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Santa Ana Work Center

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BUSINESS
January 24, 1996 | DON LEE, TIMES STAFF WRITER
On one floor, you can get an assessment of your work skills. On another, counselors will help you with job training. And on another, you can file for unemployment benefits, then use the computers, phones, job postings and even borrow the office wardrobe to look for new work. Welcome to the Santa Ana Work Center, an experiment aimed at easing the often arduous journey of workers who have lost their jobs or are looking to change careers.
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BUSINESS
January 24, 1996 | DON LEE, TIMES STAFF WRITER
On one floor, you can get an assessment of your work skills. On another, counselors will help you with job training. And on another, you can file for unemployment benefits, then use the computers, phones, job postings and even borrow the office wardrobe to look for new work. Welcome to the Santa Ana Work Center, an experiment aimed at easing the often arduous journey of workers who have lost their jobs or are looking to change careers.
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CALIFORNIA | LOCAL
April 23, 1997
The Orange County offices of the state Employment Development Department are offering a free summer job fair for youth Saturday. Applicants must bring Social Security cards and driver's licenses or state identification cards. Photocopies are not acceptable. Locations and times are: * Anaheim EDD office, 2420 E. Lincoln Ave., Suite B. 10 a.m. to 2 p.m. * Garden Grove EDD office, 12661 Hoover St. 10 a.m. to 2 p.m. * Santa Ana Work Center, 1000 Santa Ana Blvd. 10 a.m. to 2 p.m.
CALIFORNIA | LOCAL
April 22, 1997 | JOHN CANALIS
The Orange County office of the state Employment Development Department is offering a summer job fair for youths at five locations Saturday. Participants can interview and apply for work with private and public employers. To qualify, applicants must bring a Social Security card and driver's license or state identification card. Copies of the documents are not acceptable, and neither are student IDs.
BUSINESS
January 27, 1996 | DON LEE, TIMES STAFF WRITER
On one floor, you can get an assessment of your work skills. On another, counselors will help you with job training. And on another, you can file for unemployment benefits, then use the computers, phones, job postings and even borrow the office wardrobe to look for new work. Welcome to the Santa Ana Work Center, an experiment aimed at easing the often arduous journey of workers who have lost their jobs or are looking to change careers.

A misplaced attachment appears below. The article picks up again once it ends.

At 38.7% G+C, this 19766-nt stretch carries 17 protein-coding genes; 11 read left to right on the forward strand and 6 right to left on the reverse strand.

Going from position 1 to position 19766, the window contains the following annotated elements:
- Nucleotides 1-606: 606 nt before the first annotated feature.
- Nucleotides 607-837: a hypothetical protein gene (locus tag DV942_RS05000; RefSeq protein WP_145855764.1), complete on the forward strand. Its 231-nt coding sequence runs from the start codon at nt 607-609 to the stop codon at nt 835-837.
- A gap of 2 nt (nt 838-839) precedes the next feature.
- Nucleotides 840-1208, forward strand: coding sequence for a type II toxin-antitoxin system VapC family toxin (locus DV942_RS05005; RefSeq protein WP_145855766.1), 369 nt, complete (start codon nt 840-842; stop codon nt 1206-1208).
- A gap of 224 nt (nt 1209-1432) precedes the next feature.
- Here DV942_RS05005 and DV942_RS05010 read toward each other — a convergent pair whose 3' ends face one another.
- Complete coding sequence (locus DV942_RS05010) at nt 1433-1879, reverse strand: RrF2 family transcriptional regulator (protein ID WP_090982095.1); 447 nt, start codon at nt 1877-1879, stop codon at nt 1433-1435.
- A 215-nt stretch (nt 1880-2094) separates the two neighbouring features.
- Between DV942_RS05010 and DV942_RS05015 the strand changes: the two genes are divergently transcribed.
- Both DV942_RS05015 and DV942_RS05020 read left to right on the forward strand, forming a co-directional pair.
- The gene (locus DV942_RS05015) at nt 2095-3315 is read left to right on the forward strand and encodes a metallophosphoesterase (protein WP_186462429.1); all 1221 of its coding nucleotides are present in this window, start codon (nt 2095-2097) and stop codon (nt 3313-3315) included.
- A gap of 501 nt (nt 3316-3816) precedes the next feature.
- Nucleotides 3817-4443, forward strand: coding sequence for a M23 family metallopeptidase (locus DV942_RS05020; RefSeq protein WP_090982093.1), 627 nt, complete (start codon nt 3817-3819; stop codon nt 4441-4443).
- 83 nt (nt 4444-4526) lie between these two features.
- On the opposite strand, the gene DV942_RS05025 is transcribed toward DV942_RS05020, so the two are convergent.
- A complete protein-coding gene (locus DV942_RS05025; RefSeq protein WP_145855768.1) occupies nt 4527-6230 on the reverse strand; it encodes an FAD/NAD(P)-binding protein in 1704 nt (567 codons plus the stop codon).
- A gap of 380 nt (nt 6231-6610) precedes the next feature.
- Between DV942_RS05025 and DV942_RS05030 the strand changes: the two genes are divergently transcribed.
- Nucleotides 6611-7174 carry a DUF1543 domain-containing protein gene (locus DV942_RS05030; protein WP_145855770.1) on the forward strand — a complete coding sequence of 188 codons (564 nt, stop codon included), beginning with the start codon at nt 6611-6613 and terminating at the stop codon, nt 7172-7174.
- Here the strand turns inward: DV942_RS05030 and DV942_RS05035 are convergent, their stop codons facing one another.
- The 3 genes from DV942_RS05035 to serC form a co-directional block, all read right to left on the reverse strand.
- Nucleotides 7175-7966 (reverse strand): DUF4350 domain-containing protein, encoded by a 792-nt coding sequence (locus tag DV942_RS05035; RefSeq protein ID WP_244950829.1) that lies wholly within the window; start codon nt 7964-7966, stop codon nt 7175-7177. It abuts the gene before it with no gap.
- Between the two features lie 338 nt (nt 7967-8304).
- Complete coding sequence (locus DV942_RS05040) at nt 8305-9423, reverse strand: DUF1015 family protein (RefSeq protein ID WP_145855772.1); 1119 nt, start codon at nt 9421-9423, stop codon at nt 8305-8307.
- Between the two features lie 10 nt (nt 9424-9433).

BUSINESS
July 25, 1997 | E. Scott Reckard
A federal job retraining grant of $748,650 was authorized Thursday for more than 300 Santa Ana workers being idled by the movement of a Mitsubishi Consumer Electronics television assembly plant to Mexico. Mitsubishi, which had assembled big-screen TVs in Santa Ana since 1978, said in January it was closing the plant because it can no longer compete in North America without cutting costs.
CALIFORNIA | LOCAL
October 13, 2001 | MAI TRAN, TIMES STAFF WRITER
The first surge in Santa Ana gang violence since the early 1990s comes at a particularly difficult time for the city, as its economy slows and officials are left with less money to fight gang crimes. After seeing a record drop in gang murders over the last decade, Santa Ana experienced a sharp rise during the first nine months of this year. From January to September, there were 10 gang murders--double the total for all of 2000.
CALIFORNIA | LOCAL
January 3, 2005 | Jennifer Mena, Times Staff Writer
Before heading to his job as a machine operator, Danilo Perez perches in front of a computer screen glowing with an Excel spreadsheet. Perez, 44, is learning computer basics at the nonprofit Academia Computer Learning Center, which was opened in an office building in October by two high-tech specialists who want to close the gap between computer haves and have-nots among Spanish speakers.
NEWS
April 19, 1996 | JULIE BAWDEN DAVIS, SPECIAL TO THE TIMES
Every time he picks up the phone, Ross Goo breaks expectations and stereotypes. As a male secretary in a female-dominated profession, Goo often encounters surprised callers. Visitors to the office also take a step back. After four years as an administrative assistant in the administration office at UC Irvine, Goo, 31, remains unfazed. He quickly and efficiently handles each call and chats with visitors as they wait to see one of his two supervisors.
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